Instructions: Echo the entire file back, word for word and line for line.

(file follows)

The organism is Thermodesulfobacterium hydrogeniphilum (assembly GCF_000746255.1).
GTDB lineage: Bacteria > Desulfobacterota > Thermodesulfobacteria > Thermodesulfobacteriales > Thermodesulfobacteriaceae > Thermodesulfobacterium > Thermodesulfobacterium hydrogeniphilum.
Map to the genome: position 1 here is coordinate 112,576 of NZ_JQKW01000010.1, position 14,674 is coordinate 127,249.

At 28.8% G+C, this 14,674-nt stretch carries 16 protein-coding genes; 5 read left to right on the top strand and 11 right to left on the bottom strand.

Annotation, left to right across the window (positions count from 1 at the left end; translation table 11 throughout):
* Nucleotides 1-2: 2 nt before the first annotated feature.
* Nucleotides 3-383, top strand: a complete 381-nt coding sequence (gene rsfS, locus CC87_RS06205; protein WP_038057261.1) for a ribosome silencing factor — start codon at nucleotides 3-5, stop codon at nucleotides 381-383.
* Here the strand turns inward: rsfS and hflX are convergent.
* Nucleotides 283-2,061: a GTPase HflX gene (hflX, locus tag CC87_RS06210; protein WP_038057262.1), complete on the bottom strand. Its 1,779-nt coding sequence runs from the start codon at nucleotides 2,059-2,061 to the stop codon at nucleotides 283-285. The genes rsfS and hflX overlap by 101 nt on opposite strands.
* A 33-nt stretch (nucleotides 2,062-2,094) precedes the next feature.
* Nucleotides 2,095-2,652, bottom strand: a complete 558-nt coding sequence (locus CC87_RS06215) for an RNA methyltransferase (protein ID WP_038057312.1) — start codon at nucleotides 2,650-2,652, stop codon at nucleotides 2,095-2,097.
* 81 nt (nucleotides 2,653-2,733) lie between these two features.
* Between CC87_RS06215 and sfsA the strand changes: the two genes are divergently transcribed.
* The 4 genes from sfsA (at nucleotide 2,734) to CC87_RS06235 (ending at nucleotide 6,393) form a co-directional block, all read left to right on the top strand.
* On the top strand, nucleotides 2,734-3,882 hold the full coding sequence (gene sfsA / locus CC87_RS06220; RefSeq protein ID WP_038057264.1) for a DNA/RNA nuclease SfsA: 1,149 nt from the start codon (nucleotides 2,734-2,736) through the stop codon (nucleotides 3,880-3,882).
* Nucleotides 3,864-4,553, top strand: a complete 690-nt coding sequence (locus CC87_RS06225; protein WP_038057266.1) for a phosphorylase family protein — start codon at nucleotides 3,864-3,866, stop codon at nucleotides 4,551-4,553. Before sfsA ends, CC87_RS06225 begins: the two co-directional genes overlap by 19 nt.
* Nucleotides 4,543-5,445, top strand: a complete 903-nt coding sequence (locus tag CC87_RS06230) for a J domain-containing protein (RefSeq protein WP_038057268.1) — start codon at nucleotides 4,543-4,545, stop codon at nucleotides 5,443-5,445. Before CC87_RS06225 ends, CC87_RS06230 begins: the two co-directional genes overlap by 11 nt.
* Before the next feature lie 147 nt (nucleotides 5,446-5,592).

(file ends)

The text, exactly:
The organism is Thermodesulfobacterium hydrogeniphilum (assembly GCF_000746255.1).
GTDB lineage: Bacteria > Desulfobacterota > Thermodesulfobacteria > Thermodesulfobacteriales > Thermodesulfobacteriaceae > Thermodesulfobacterium > Thermodesulfobacterium hydrogeniphilum.
Map to the genome: position 1 here is coordinate 112,576 of NZ_JQKW01000010.1, position 14,674 is coordinate 127,249.

At 28.8% G+C, this 14,674-nt stretch carries 16 protein-coding genes; 5 read left to right on the top strand and 11 right to left on the bottom strand.

Annotation, left to right across the window (positions count from 1 at the left end; translation table 11 throughout):
* Nucleotides 1-2: 2 nt before the first annotated feature.
* Nucleotides 3-383, top strand: a complete 381-nt coding sequence (gene rsfS, locus CC87_RS06205; protein WP_038057261.1) for a ribosome silencing factor — start codon at nucleotides 3-5, stop codon at nucleotides 381-383.
* Here the strand turns inward: rsfS and hflX are convergent.
* Nucleotides 283-2,061: a GTPase HflX gene (hflX, locus tag CC87_RS06210; protein WP_038057262.1), complete on the bottom strand. Its 1,779-nt coding sequence runs from the start codon at nucleotides 2,059-2,061 to the stop codon at nucleotides 283-285. The genes rsfS and hflX overlap by 101 nt on opposite strands.
* A 33-nt stretch (nucleotides 2,062-2,094) precedes the next feature.
* Nucleotides 2,095-2,652, bottom strand: a complete 558-nt coding sequence (locus CC87_RS06215) for an RNA methyltransferase (protein ID WP_038057312.1) — start codon at nucleotides 2,650-2,652, stop codon at nucleotides 2,095-2,097.
* 81 nt (nucleotides 2,653-2,733) lie between these two features.
* Between CC87_RS06215 and sfsA the strand changes: the two genes are divergently transcribed.
* The 4 genes from sfsA (at nucleotide 2,734) to CC87_RS06235 (ending at nucleotide 6,393) form a co-directional block, all read left to right on the top strand.
* On the top strand, nucleotides 2,734-3,882 hold the full coding sequence (gene sfsA / locus CC87_RS06220; RefSeq protein ID WP_038057264.1) for a DNA/RNA nuclease SfsA: 1,149 nt from the start codon (nucleotides 2,734-2,736) through the stop codon (nucleotides 3,880-3,882).
* Nucleotides 3,864-4,553, top strand: a complete 690-nt coding sequence (locus CC87_RS06225; protein WP_038057266.1) for a phosphorylase family protein — start codon at nucleotides 3,864-3,866, stop codon at nucleotides 4,551-4,553. Before sfsA ends, CC87_RS06225 begins: the two co-directional genes overlap by 19 nt.
* Nucleotides 4,543-5,445, top strand: a complete 903-nt coding sequence (locus tag CC87_RS06230) for a J domain-containing protein (RefSeq protein WP_038057268.1) — start codon at nucleotides 4,543-4,545, stop codon at nucleotides 5,443-5,445. Before CC87_RS06225 ends, CC87_RS06230 begins: the two co-directional genes overlap by 11 nt.
* Before the next feature lie 147 nt (nucleotides 5,446-5,592).